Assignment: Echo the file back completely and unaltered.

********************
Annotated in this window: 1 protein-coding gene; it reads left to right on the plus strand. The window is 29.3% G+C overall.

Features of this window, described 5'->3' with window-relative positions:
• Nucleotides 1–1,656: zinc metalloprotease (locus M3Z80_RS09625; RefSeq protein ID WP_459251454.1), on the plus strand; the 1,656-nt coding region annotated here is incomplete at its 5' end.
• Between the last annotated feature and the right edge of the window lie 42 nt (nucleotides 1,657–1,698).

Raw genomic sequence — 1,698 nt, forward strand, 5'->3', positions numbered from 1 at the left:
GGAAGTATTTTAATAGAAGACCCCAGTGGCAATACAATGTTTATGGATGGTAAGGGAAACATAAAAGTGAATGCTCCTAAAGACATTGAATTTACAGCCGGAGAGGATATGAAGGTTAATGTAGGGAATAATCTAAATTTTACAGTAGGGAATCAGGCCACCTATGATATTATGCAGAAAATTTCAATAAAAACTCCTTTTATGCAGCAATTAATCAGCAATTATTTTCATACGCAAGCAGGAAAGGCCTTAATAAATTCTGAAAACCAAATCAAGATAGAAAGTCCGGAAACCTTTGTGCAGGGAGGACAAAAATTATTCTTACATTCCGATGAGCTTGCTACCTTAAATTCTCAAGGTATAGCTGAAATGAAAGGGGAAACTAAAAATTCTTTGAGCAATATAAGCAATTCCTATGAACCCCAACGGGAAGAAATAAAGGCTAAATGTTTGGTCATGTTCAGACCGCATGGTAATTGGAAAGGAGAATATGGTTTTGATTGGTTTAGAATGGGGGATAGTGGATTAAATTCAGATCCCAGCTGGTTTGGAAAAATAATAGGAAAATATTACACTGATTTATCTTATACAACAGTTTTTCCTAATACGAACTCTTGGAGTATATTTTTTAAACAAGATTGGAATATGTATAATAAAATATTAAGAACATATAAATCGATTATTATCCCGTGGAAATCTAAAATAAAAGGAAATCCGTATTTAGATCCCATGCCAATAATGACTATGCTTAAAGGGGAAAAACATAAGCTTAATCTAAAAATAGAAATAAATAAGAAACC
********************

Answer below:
Annotated in this window: 1 protein-coding gene; it reads left to right on the plus strand. The window is 29.3% G+C overall.

Features of this window, described 5'->3' with window-relative positions:
• Nucleotides 1–1,656: zinc metalloprotease (locus M3Z80_RS09625; RefSeq protein ID WP_459251454.1), on the plus strand; the 1,656-nt coding region annotated here is incomplete at its 5' end.
• Between the last annotated feature and the right edge of the window lie 42 nt (nucleotides 1,657–1,698).

Raw genomic sequence — 1,698 nt, forward strand, 5'->3', positions numbered from 1 at the left:
GGAAGTATTTTAATAGAAGACCCCAGTGGCAATACAATGTTTATGGATGGTAAGGGAAACATAAAAGTGAATGCTCCTAAAGACATTGAATTTACAGCCGGAGAGGATATGAAGGTTAATGTAGGGAATAATCTAAATTTTACAGTAGGGAATCAGGCCACCTATGATATTATGCAGAAAATTTCAATAAAAACTCCTTTTATGCAGCAATTAATCAGCAATTATTTTCATACGCAAGCAGGAAAGGCCTTAATAAATTCTGAAAACCAAATCAAGATAGAAAGTCCGGAAACCTTTGTGCAGGGAGGACAAAAATTATTCTTACATTCCGATGAGCTTGCTACCTTAAATTCTCAAGGTATAGCTGAAATGAAAGGGGAAACTAAAAATTCTTTGAGCAATATAAGCAATTCCTATGAACCCCAACGGGAAGAAATAAAGGCTAAATGTTTGGTCATGTTCAGACCGCATGGTAATTGGAAAGGAGAATATGGTTTTGATTGGTTTAGAATGGGGGATAGTGGATTAAATTCAGATCCCAGCTGGTTTGGAAAAATAATAGGAAAATATTACACTGATTTATCTTATACAACAGTTTTTCCTAATACGAACTCTTGGAGTATATTTTTTAAACAAGATTGGAATATGTATAATAAAATATTAAGAACATATAAATCGATTATTATCCCGTGGAAATCTAAAATAAAAGGAAATCCGTATTTAGATCCCATGCCAATAATGACTATGCTTAAAGGGGAAAAACATAAGCTTAATCTAAAAATAGAAATAAATAAGAAACC